Hazardous Material Training
Personnel are trained to identify the potential hazards of hazardous materials and isolate or evacuate the area as necessary. Almost every company has Hazardous Materials in their facility. It could be concentrated industrial cleaner, or the sulfuric acid in the forklift batteries. OSHA requires all employers to provide Hazard Communication training for new employees and additional training when new hazards enter the work force.
If there is a potential for exposures to hazardous materials, those workers must receive Hazard Material Awareness training under OSHA’s 29 CFR 1910.120 also known as HazWOpER or Hazardous Waste Operations and Emergency Response.
Workers trained to the Awareness Level can use labels, placards and markings to identify the potential hazards of chemicals. HazWOpER Awareness training also requires workers to have a basic understanding of how to isolate the area of a chemical spill and how to contact their immediate supervisor.
Many industries combined their HazCom and HazMat Awareness training as part of a comprehensive program for new employee orientations. The training time is based on the chemical hazards at the facility. HazMat Solutions provides a customized 8-hour training program for the specific hazardous materials at a facility which includes the Globally Harmonized System of classification and labeling of chemicals
At this level, no further action beyond notifying the proper authorities of the release can be taken. First Responders at the Awareness Level shall have sufficient training or have sufficient experience to demonstrate competency consistent with the requirements of OSHA 29 CFR 1910.120(q)(6)(i).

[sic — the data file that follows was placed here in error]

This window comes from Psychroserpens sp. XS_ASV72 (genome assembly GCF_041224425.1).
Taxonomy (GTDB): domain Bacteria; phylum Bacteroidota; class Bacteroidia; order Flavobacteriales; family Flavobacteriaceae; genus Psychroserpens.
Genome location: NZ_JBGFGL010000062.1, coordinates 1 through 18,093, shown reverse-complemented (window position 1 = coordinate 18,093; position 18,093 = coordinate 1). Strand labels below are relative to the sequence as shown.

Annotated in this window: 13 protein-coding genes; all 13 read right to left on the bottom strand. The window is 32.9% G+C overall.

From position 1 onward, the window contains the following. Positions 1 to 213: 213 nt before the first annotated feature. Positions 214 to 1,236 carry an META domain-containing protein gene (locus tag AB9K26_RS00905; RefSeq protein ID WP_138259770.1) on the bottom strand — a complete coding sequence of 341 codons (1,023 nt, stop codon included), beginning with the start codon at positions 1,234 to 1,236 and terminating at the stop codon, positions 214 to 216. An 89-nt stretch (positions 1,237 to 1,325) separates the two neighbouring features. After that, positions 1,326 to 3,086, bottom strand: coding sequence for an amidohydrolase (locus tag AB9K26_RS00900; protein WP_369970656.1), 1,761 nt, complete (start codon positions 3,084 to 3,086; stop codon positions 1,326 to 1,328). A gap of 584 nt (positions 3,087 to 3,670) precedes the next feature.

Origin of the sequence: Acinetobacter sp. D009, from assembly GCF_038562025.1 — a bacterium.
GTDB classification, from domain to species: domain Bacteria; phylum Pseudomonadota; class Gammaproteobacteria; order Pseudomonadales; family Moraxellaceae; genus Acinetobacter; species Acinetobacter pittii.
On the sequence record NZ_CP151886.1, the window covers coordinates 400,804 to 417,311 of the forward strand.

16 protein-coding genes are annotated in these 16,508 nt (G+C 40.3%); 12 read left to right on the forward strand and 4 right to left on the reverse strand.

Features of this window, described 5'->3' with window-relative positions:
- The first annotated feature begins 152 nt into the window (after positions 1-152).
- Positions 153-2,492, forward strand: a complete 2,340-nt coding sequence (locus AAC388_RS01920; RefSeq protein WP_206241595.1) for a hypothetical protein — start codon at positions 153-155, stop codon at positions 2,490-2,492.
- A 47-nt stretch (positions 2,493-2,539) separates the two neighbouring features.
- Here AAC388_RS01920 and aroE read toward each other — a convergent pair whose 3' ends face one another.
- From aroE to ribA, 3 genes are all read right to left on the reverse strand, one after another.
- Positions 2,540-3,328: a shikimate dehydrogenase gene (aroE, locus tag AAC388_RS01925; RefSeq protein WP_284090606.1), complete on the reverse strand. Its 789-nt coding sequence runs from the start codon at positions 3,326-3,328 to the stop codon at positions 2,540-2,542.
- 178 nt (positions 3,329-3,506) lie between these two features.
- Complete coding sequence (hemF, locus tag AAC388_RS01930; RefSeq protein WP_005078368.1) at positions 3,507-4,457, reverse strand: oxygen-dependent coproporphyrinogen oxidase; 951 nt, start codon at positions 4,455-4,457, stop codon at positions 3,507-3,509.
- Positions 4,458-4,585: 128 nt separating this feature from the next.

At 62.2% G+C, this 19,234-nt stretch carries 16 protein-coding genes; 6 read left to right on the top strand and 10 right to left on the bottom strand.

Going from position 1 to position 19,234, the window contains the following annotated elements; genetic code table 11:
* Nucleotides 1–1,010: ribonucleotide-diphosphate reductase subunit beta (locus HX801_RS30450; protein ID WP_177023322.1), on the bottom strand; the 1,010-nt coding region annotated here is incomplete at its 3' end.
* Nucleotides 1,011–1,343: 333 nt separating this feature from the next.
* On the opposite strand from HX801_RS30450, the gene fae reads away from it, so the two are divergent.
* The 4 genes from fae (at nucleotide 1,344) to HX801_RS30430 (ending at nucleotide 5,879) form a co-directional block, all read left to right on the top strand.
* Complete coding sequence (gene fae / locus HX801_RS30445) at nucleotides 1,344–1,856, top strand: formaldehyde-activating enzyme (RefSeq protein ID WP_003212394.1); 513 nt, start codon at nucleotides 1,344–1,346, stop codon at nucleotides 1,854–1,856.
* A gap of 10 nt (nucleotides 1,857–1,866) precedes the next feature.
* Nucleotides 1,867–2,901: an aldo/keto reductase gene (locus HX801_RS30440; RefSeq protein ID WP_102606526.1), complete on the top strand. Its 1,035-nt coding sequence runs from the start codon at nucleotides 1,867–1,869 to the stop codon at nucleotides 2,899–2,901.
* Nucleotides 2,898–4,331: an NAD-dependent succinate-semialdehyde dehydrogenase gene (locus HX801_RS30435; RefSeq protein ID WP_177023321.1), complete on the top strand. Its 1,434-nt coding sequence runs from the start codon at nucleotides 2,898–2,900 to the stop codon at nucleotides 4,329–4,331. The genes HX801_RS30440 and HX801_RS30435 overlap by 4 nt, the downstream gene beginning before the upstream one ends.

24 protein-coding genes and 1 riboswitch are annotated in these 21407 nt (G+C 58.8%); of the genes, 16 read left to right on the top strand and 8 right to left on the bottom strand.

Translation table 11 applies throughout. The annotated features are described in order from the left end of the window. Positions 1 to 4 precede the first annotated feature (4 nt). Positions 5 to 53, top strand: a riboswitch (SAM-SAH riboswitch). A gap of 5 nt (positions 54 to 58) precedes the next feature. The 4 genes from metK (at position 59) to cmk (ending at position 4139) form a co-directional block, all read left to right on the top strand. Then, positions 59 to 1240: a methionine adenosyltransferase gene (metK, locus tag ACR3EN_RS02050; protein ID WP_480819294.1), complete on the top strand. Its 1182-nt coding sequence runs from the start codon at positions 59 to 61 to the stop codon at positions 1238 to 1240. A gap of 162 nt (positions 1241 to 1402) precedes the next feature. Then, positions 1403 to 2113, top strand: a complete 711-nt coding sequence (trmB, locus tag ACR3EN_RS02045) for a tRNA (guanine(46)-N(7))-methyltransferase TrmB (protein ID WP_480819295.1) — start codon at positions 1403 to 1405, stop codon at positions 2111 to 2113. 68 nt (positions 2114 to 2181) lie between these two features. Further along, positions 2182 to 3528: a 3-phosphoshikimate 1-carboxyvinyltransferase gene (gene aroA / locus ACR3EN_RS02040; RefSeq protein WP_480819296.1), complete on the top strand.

- Recognition and identification of hazardous materials by labels, placards, pictograms and container shape and type
- Isolation, evacuation, and restriction of access to the affected area
- The ability to recognize the presence of hazardous substances in an emergency
- Protection of self and other employees, including the use of basic personal protective equipment
- Know their role in the employer’s Emergency Response Plan including site security and control and the use of the U.S. Department of Transportation’s Emergency Response Guidebook
- Realize the need for additional resources, and to make appropriate notifications to the supervisor or communication center
Case Study: HazMat Awareness Level
A food processing facility in Ohio trained by HazMat Solutions had two concentrated cleaning chemicals accidentally mix in the production area drains. The resulting vapor from an organic peroxide and a corrosive cleaner resulted in an irritating vapor which First Responders recognized and organized a quick evacuation, ventilation and identification of the chemicals without any injuries or lost production.